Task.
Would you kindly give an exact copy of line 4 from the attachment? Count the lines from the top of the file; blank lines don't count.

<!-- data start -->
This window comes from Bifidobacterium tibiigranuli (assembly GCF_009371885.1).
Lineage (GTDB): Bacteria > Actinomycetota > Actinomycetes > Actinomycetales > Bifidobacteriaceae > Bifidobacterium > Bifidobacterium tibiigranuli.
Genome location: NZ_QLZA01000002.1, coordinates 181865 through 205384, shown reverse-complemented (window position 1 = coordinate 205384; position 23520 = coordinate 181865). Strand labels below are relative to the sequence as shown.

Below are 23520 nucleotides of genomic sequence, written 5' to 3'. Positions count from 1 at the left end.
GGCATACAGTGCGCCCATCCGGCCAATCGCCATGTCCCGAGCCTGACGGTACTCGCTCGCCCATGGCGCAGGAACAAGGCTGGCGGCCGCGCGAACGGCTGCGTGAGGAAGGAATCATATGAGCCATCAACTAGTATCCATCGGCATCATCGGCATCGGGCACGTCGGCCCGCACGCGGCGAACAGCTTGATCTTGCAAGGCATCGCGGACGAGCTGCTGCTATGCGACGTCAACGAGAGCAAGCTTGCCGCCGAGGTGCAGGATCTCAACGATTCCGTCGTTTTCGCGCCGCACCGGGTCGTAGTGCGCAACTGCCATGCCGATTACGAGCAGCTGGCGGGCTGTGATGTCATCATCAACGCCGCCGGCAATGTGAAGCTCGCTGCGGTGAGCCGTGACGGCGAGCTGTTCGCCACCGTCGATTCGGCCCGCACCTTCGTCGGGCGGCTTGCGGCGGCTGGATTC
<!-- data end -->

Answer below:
Below are 23520 nucleotides of genomic sequence, written 5' to 3'. Positions count from 1 at the left end.